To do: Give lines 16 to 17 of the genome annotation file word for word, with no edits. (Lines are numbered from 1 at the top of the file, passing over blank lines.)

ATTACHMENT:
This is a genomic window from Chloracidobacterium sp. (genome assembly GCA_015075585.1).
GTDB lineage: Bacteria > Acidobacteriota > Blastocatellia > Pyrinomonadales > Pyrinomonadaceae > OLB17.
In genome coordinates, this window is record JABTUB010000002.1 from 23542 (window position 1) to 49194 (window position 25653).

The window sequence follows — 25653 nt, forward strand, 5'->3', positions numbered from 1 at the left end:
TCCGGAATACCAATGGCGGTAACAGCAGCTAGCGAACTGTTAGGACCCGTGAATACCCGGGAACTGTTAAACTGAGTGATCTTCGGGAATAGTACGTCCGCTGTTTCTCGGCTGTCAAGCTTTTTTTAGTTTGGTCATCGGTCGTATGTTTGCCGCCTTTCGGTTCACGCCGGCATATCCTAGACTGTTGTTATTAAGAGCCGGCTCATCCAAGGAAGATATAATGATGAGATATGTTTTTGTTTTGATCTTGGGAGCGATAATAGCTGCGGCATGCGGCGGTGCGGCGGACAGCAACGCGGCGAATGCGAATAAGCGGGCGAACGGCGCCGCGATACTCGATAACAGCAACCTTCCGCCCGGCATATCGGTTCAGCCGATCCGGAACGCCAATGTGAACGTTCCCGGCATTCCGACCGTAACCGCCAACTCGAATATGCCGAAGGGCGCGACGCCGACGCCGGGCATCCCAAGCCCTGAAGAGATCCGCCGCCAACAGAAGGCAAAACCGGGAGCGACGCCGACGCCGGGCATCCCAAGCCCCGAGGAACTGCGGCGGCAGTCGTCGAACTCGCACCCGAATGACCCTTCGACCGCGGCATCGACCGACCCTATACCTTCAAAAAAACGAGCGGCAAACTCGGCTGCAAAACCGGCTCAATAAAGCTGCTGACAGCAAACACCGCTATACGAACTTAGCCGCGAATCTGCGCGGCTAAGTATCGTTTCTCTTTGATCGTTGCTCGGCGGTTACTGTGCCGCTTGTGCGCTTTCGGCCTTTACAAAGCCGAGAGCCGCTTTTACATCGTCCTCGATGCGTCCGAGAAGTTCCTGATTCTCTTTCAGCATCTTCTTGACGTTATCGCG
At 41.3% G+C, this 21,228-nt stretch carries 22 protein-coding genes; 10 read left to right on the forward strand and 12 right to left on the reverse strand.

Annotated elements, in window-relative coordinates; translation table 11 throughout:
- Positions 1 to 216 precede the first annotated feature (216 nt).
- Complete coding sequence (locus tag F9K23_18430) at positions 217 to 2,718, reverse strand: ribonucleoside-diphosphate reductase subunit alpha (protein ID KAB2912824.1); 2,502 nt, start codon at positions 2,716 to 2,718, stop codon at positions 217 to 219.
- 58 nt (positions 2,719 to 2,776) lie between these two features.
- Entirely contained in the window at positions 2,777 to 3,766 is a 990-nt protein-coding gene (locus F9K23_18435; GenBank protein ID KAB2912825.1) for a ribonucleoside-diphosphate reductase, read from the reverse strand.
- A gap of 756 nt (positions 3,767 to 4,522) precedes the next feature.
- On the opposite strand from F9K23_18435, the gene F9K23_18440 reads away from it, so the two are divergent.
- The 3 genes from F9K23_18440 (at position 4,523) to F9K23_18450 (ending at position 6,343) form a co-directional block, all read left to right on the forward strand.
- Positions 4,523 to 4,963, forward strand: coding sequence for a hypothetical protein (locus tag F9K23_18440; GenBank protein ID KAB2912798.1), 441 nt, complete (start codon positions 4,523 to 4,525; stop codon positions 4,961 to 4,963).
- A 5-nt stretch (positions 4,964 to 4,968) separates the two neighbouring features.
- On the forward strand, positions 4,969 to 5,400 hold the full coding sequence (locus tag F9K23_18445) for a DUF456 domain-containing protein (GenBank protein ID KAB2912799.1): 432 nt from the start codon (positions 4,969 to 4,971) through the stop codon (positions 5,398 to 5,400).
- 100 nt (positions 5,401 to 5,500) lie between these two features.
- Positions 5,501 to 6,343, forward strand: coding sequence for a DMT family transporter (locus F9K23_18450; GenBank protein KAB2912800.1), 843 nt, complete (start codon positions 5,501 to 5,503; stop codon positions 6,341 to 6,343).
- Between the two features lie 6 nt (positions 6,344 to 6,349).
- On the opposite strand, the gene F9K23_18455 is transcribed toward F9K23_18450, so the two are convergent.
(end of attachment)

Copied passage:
- A 5-nt stretch (positions 4,964 to 4,968) separates the two neighbouring features.
- On the forward strand, positions 4,969 to 5,400 hold the full coding sequence (locus tag F9K23_18445) for a DUF456 domain-containing protein (GenBank protein ID KAB2912799.1): 432 nt from the start codon (positions 4,969 to 4,971) through the stop codon (positions 5,398 to 5,400).